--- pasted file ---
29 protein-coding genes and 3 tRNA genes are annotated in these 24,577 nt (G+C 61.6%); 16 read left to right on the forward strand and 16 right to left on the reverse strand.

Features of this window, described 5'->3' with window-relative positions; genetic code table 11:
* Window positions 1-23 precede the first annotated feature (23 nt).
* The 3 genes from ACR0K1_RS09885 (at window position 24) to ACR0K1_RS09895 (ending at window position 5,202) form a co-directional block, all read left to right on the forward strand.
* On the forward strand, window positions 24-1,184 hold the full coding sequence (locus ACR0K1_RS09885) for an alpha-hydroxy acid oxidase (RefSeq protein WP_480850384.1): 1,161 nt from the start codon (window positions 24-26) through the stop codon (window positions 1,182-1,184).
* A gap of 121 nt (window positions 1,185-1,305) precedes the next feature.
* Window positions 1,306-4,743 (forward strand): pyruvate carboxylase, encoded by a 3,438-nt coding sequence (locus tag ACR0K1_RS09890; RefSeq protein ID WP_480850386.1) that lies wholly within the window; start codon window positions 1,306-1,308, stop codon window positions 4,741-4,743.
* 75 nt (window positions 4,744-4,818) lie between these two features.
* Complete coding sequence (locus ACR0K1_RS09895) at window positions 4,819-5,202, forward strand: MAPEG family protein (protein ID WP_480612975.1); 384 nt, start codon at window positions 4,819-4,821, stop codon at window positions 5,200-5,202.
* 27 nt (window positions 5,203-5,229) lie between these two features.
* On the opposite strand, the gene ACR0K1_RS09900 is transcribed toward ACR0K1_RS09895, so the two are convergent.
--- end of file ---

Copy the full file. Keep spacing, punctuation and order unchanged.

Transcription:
29 protein-coding genes and 3 tRNA genes are annotated in these 24,577 nt (G+C 61.6%); 16 read left to right on the forward strand and 16 right to left on the reverse strand.

Features of this window, described 5'->3' with window-relative positions; genetic code table 11:
* Window positions 1-23 precede the first annotated feature (23 nt).
* The 3 genes from ACR0K1_RS09885 (at window position 24) to ACR0K1_RS09895 (ending at window position 5,202) form a co-directional block, all read left to right on the forward strand.
* On the forward strand, window positions 24-1,184 hold the full coding sequence (locus ACR0K1_RS09885) for an alpha-hydroxy acid oxidase (RefSeq protein WP_480850384.1): 1,161 nt from the start codon (window positions 24-26) through the stop codon (window positions 1,182-1,184).
* A gap of 121 nt (window positions 1,185-1,305) precedes the next feature.
* Window positions 1,306-4,743 (forward strand): pyruvate carboxylase, encoded by a 3,438-nt coding sequence (locus tag ACR0K1_RS09890; RefSeq protein ID WP_480850386.1) that lies wholly within the window; start codon window positions 1,306-1,308, stop codon window positions 4,741-4,743.
* 75 nt (window positions 4,744-4,818) lie between these two features.
* Complete coding sequence (locus ACR0K1_RS09895) at window positions 4,819-5,202, forward strand: MAPEG family protein (protein ID WP_480612975.1); 384 nt, start codon at window positions 4,819-4,821, stop codon at window positions 5,200-5,202.
* 27 nt (window positions 5,203-5,229) lie between these two features.
* On the opposite strand, the gene ACR0K1_RS09900 is transcribed toward ACR0K1_RS09895, so the two are convergent.